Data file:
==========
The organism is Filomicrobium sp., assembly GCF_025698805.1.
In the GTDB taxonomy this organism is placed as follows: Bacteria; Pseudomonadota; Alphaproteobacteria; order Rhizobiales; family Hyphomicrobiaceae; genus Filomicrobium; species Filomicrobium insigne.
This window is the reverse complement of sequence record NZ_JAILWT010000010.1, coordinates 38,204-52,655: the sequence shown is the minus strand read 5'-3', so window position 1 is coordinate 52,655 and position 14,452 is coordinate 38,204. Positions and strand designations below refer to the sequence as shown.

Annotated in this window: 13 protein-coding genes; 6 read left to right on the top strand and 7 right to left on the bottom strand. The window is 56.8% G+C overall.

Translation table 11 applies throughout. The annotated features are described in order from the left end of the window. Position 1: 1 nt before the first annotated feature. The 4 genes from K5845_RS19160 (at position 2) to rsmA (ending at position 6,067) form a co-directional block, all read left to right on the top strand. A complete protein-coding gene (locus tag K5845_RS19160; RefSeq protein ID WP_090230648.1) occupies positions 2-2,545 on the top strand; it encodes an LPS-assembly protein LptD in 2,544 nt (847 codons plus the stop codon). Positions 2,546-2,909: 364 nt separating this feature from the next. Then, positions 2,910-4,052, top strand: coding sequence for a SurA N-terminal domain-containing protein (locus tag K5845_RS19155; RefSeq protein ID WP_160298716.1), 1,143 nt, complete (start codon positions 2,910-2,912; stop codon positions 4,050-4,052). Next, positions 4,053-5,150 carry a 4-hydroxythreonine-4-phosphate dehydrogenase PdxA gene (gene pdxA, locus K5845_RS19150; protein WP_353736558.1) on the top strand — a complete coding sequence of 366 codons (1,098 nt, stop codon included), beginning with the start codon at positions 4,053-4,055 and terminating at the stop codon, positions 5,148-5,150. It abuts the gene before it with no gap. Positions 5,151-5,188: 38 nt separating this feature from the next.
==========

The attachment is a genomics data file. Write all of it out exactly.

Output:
The organism is Filomicrobium sp., assembly GCF_025698805.1.
In the GTDB taxonomy this organism is placed as follows: Bacteria; Pseudomonadota; Alphaproteobacteria; order Rhizobiales; family Hyphomicrobiaceae; genus Filomicrobium; species Filomicrobium insigne.
This window is the reverse complement of sequence record NZ_JAILWT010000010.1, coordinates 38,204-52,655: the sequence shown is the minus strand read 5'-3', so window position 1 is coordinate 52,655 and position 14,452 is coordinate 38,204. Positions and strand designations below refer to the sequence as shown.

Annotated in this window: 13 protein-coding genes; 6 read left to right on the top strand and 7 right to left on the bottom strand. The window is 56.8% G+C overall.

Translation table 11 applies throughout. The annotated features are described in order from the left end of the window. Position 1: 1 nt before the first annotated feature. The 4 genes from K5845_RS19160 (at position 2) to rsmA (ending at position 6,067) form a co-directional block, all read left to right on the top strand. A complete protein-coding gene (locus tag K5845_RS19160; RefSeq protein ID WP_090230648.1) occupies positions 2-2,545 on the top strand; it encodes an LPS-assembly protein LptD in 2,544 nt (847 codons plus the stop codon). Positions 2,546-2,909: 364 nt separating this feature from the next. Then, positions 2,910-4,052, top strand: coding sequence for a SurA N-terminal domain-containing protein (locus tag K5845_RS19155; RefSeq protein ID WP_160298716.1), 1,143 nt, complete (start codon positions 2,910-2,912; stop codon positions 4,050-4,052). Next, positions 4,053-5,150 carry a 4-hydroxythreonine-4-phosphate dehydrogenase PdxA gene (gene pdxA, locus K5845_RS19150; protein WP_353736558.1) on the top strand — a complete coding sequence of 366 codons (1,098 nt, stop codon included), beginning with the start codon at positions 4,053-4,055 and terminating at the stop codon, positions 5,148-5,150. It abuts the gene before it with no gap. Positions 5,151-5,188: 38 nt separating this feature from the next.